by Matt Clarke
On April 11, 2017, two North Carolina brothers who had been wrongfully convicted and spent 31 years in prison before being exonerated of a rape-murder by DNA evidence moved to dismiss their lawsuit against the government agencies and law enforcement officers complicit in their wrongful convictions, following an undisclosed settlement.
Half-brothers Henry Lee McCollum and Leon Brown were 19 and 15 years old, respectively, when they were arrested for the 1983 rape and murder of 11-year-old Sabrina Buie. They were released from prison over three decades later, in 2014, after DNA evidence from the crime scene exonerated them and identified another person, Roscoe Artis, as the murderer.
At the time McCollum and Brown were arrested, police knew that Artis had a history of multiple assaults against women, was a suspect in similar murders and lived in a house next to where Buie’s body was found. Nonetheless, based on little more than a rumor circulating at a local high school, they arrested the brothers – both of whom were intellectually disabled – and subjected them to hours of continuous interrogation without allowing them to contact their parents or an attorney. Officers also threatened them both verbally and physically when they asserted their innocence or refused to talk. Eventually, the brothers were coerced into signing confessions providing details of the crime; three other boys mentioned in the high school rumor all proved to have unbreakable alibis.
Law enforcement officials ignored the fact that fingerprints from the crime scene excluded McCollum and Brown. They failed to convey information about that discrepancy and other exculpatory evidence to the prosecutor in the case, much less the defense attorney. Based almost exclusively on the coerced confessions, the brothers were convicted and sentenced to death. At a retrial following a successful appeal, McCollum was again sentenced to death while Brown received life.
Ironically, the brothers met Artis while they were incarcerated. He was on death row for one of at least two rape-murders he was believed to have committed after the Buie murder. He befriended Brown and McCollum, who were being abused by other prisoners, and told them he knew they were innocent but never admitted to killing and raping Buie.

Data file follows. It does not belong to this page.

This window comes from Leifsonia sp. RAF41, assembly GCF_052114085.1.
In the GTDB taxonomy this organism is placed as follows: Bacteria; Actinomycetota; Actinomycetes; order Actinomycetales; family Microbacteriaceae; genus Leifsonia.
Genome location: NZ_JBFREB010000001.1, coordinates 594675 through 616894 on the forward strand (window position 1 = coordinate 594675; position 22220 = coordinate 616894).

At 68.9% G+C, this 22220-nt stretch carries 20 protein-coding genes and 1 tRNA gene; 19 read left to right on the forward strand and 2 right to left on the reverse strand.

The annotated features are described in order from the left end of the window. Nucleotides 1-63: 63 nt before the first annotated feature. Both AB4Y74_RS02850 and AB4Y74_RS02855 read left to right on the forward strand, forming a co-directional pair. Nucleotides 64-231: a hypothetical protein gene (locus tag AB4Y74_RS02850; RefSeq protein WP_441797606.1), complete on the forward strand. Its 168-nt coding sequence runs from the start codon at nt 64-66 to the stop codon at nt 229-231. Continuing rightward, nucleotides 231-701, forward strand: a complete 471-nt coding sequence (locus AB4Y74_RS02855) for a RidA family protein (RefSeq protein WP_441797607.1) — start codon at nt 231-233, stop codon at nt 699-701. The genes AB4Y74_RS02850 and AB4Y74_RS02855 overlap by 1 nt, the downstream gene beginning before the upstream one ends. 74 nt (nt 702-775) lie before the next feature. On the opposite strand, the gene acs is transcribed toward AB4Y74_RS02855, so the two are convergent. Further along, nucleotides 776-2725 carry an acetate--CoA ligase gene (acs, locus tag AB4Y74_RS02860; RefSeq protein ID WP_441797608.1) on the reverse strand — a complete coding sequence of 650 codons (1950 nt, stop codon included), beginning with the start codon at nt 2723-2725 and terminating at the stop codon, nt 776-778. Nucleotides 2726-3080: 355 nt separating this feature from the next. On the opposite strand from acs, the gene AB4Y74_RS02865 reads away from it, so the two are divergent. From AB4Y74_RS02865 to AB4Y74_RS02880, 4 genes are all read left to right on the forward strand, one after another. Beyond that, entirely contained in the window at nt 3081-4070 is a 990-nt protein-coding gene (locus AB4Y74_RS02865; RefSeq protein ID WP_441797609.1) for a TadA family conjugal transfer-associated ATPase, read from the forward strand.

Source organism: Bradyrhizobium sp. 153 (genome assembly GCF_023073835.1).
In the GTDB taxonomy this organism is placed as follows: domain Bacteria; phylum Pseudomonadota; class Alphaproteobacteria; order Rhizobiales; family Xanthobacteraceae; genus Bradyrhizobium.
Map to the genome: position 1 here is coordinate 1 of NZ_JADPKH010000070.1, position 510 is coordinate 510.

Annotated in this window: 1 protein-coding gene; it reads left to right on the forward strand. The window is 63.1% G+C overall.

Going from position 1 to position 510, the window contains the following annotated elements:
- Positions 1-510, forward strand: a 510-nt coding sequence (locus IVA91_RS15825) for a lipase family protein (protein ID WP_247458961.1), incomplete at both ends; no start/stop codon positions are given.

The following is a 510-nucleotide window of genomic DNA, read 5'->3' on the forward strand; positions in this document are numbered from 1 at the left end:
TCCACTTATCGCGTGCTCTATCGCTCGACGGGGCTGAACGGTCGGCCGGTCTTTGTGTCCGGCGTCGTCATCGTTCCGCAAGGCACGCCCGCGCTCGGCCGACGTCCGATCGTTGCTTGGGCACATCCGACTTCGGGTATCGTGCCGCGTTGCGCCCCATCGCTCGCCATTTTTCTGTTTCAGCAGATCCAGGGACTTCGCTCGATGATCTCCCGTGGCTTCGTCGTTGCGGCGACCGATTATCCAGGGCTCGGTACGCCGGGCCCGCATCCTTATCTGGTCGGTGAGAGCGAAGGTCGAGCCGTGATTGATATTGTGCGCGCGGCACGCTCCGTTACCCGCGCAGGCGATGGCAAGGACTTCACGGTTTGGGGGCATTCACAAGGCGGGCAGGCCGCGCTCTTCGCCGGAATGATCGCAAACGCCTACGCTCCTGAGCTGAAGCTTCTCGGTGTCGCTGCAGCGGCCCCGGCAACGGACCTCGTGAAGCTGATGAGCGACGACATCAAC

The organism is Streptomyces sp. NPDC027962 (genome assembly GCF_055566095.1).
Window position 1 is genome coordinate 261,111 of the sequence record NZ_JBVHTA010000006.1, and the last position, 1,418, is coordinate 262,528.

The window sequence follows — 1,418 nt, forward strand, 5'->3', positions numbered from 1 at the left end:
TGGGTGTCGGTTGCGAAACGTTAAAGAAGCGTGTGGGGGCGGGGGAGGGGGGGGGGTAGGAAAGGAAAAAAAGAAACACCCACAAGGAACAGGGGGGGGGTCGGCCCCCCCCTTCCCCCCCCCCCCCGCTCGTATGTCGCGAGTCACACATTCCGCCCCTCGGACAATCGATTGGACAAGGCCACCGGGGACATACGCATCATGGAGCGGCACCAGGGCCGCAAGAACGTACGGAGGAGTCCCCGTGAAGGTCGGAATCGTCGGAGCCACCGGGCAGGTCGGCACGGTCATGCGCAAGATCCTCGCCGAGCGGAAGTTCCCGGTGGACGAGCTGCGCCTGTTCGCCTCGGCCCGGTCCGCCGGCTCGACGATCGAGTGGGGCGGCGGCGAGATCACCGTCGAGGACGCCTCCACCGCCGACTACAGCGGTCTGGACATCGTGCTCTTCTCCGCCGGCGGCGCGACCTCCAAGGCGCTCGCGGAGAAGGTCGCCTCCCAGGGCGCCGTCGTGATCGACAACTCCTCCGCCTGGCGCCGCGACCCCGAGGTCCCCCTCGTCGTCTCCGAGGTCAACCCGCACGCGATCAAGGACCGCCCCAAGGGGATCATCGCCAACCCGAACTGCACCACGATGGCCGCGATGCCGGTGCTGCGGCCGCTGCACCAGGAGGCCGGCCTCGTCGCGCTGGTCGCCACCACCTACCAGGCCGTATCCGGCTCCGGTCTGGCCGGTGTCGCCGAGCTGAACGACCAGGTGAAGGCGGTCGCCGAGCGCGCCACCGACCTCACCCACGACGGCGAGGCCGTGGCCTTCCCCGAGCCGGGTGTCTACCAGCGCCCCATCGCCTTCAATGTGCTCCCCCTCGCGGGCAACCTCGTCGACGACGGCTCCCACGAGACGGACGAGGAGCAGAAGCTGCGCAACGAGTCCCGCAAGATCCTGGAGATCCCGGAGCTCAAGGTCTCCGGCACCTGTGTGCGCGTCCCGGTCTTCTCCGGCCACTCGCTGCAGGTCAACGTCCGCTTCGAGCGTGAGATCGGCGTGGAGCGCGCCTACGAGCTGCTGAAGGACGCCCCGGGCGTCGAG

Both brothers filed post-conviction motions; with the help of another prisoner, Brown also contacted the North Carolina Innocence Inquiry Commission, requesting that they review his case. The Red Springs Police Department initially claimed it had no records; however, thanks to the dogged determination of commission investigator Sharon Stellato, the records were found at the department. After multiple interviews with Artis on death row, Stellato was also able to secure a DNA sample. It was used to show his DNA was present at the Buie crime scene, which led to McCollum and Brown’s exoneration and release.
Assisted by Orlando, Florida attorney Patrick Michael Megaro, the brothers filed a federal civil rights action pursuant to 42 U.S.C. § 1983, alleging law enforcement officials had falsely arrested them, coerced false confessions, concealed exculpatory evidence, committed perjury, fabricated evidence and maliciously prosecuted them. Named as defendants were the Town of Red Springs, Robeson County, Sheriff Kenneth Sealy, North Carolina Bureau of Investigation agents Leroy Allen and Kenneth Snead, Deputy Sheriff Joel Garth Locklear, Red Springs police officer Larry Floyd and the estate of former Red Springs Chief of Police Luther Haggins.
The district court approved the settlement agreement and granted a motion to seal the records – which included the settlement amount – in December 2017. The lawsuit had claimed that Brown “was destroyed” by his wrongful incarceration and was sexually assaulted and beaten by other prisoners, resulting in severe mental health problems that persisted after his release. See: McCollum v. Robeson County, U.S.D.C. (E.D. NC), Case No. 5:15-cv-00451-BO.
McCollum and Brown had previously been declared innocent and pardoned, and received $750,000 each through a separate wrongful conviction compensation process in 2015.
Additional sources: Associated Press, The News & Observer
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Related legal case
McCollum v. Robeson County
|Cite||U.S.D.C. (E.D. NC), Case No. 5:15-cv-00451-BO|